There are so many things that get under my skin around here: the crime, filth, and trash; the road rage; the naked people; and the slavish adoration of all things leftist. But one of the most annoying is that so few people around Berkeley have any sense of humor.
Imagine living in an area where you have to screen every potential comment for racial, gender, and transgender sensitivity. And every time you dare to open your mouth, there’s a pretty good chance that someone will shut you up.
For instance, I was at the bank last fall when we were having a string of lovely, warm days. Amiably, I said to the teller, “It seems like we’re having an Indian summer.” To which the well trained, young white male responded, “Hm. I wonder if the term, ‘Indian summer,’ is racist.” To which I swiftly reacted, “Oh, please. I am so sick of political correctness. It’s a nice day out, okay?”
None of it was funny.
Now if you’ve been paying any kind of attention the last few years, you’ve probably noticed the same thing: that those on the left are generally humorless. And when they joke, the humor is often vicious, such as making rape jokes about Sarah Palin or trashing her Downs Syndrome child. Then there was Newsweek’s light hearted romp, entitled, “Killing Granny.” But real, refreshing, clever humor? Hard to find.
And that gives you a hint of what it’s like living around Berkeley. You can walk around town, have a mocha expresso at a Peet’s coffee house, attend a lecture at UC Berkeley. You’ll see plenty of people adorned with Che t-shirts, solemnly reading Marx. But you’ll rarely see a smiling, laughing face among them.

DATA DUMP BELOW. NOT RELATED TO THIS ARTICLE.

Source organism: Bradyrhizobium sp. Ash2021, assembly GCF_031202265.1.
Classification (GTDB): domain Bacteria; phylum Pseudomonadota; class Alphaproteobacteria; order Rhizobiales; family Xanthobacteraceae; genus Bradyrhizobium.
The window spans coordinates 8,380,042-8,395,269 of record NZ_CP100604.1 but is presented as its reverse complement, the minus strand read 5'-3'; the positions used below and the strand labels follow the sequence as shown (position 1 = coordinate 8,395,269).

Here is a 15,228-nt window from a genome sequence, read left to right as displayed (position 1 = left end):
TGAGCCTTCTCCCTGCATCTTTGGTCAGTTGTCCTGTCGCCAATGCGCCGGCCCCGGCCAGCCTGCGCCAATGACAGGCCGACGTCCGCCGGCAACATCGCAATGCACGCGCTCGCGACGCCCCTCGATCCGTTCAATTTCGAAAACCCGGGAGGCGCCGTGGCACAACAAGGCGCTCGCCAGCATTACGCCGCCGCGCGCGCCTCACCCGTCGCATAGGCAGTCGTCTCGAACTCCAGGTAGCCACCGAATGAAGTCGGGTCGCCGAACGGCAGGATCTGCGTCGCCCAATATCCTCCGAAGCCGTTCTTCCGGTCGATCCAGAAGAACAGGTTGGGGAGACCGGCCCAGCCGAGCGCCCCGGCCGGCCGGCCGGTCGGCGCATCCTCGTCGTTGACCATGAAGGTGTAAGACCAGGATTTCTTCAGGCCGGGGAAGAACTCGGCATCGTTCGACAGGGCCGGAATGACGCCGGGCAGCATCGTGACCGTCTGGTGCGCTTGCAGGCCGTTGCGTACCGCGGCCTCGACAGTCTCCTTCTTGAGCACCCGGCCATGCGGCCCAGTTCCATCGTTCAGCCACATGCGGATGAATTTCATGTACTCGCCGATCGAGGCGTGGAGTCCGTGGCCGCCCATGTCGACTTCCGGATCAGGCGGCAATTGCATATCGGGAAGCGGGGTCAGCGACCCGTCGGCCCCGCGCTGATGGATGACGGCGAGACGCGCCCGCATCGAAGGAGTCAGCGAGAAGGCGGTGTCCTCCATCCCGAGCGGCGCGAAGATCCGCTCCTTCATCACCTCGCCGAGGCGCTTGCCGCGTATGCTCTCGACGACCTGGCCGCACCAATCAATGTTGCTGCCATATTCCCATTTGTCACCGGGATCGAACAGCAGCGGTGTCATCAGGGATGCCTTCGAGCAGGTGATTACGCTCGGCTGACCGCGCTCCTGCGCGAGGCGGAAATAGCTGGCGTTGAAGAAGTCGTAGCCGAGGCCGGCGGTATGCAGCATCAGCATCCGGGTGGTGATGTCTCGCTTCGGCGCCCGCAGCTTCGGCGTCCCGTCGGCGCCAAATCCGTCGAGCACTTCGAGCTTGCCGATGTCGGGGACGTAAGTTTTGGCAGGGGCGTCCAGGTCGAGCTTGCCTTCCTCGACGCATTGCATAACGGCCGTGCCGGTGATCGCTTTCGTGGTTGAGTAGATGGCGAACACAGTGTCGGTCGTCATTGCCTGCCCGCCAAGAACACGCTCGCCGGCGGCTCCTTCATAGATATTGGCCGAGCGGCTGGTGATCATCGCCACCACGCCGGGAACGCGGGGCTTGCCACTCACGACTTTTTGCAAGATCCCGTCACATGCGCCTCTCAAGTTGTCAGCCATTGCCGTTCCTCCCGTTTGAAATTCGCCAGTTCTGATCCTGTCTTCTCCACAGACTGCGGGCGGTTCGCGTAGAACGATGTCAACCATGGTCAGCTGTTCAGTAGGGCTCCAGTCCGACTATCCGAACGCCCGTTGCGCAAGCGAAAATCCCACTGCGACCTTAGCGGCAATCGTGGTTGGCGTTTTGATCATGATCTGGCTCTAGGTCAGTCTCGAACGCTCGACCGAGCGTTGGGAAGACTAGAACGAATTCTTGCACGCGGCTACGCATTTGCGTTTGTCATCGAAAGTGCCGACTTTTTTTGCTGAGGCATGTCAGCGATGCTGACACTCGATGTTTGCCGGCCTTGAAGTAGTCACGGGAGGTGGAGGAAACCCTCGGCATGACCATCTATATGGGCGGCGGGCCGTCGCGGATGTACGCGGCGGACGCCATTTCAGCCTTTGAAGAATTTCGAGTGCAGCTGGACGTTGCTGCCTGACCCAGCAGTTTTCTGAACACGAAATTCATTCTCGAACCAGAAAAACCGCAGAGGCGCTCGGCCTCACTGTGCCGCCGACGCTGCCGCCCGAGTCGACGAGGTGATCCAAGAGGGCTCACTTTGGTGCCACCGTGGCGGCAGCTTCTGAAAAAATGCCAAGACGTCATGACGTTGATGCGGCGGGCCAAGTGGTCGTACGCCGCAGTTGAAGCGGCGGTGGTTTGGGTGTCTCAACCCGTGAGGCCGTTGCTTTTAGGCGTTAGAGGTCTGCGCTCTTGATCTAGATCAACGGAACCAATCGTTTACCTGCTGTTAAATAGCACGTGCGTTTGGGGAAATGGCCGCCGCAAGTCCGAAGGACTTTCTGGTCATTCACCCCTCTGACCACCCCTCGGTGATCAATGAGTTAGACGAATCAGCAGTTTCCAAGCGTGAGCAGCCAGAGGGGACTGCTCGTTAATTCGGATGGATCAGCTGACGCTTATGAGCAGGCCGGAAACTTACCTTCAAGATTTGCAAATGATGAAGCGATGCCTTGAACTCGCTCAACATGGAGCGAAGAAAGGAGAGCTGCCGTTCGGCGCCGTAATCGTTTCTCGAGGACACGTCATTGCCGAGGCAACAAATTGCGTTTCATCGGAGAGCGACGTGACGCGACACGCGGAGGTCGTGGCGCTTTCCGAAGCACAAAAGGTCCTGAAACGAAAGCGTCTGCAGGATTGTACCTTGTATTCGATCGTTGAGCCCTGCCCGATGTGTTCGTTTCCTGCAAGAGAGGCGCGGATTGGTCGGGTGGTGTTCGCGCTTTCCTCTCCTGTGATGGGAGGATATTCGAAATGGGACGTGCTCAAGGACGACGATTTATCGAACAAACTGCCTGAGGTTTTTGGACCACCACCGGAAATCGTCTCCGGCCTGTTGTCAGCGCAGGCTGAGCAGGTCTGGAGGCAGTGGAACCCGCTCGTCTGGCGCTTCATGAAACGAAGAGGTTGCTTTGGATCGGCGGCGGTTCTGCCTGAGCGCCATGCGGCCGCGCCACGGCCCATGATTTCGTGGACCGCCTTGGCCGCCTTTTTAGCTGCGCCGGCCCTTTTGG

The young males out here aren’t laughing. How can they laugh when the young women berate them for being “gender insensitive” every time they open their mouths. The young women aren’t laughing . . . they’re too busy scrutinizing others’ speech for possible gender insensitivity. The older folks are too busy glaring at those who dare to throw out a plastic container.
As for me, I grew up in a family where my parents were always laughing, “kibbitzing,” as they called it. My father, especially, was a natural born entertainer. Mom was more the “straight man,” acting wacky and thus providing ample material for dad’s jokes. While my father’s constant joking with everyone was wearisome when I was young, now I savor recalling his joie de vivre.
So it’s an exercise in frustration living out here. It wasn’t so bad when I first got here in the 80’s. There was a modicum of humor until critical theory and critical feminism and critical everything swallowed up any possibility of fun.
I still recall going to see a lesbian comic 20 years ago or so, with the room packed with lesbians. The crowd was howling with laughter as the comic gently teased them about their lifestyle and relationships. (It’s probably not a coincidence that I haven’t seen that comic perform around here for a good many years.)
And then there was “Pat” on Saturday Night Live, from the l990‘s, who was a popular, recurring character there. Played by Julia Sweeney, Pat was a gender ambiguous man/woman who kept the audience guessing about whether he/she was a man or a woman. Do you really think that in these gender-paranoid times, Pat would be allowed anywhere near SNL?
But life is dry and lifeless without a sense of humor. It’s why every culture has had its share of jokes, including ethnic ones. I recently read about a comedienne bemoaning the intolerance now towards any ethnic jokes. Didn’t we all hear and make Italian/Irish/Polish/Jewish etc. etc. jokes growing up and didn’t we all somehow survive?
As Wavy Gravy once said, “If you don’t have a sense of humor, it’s not funny.” Wavy Gravy was the clown at Woodstock. Ironically, he once lived in Berkeley, and I used to see him parading around town in his clown suit from time to time, laughing and waving at people.
But I haven’t seen him anywhere around here for a very long time.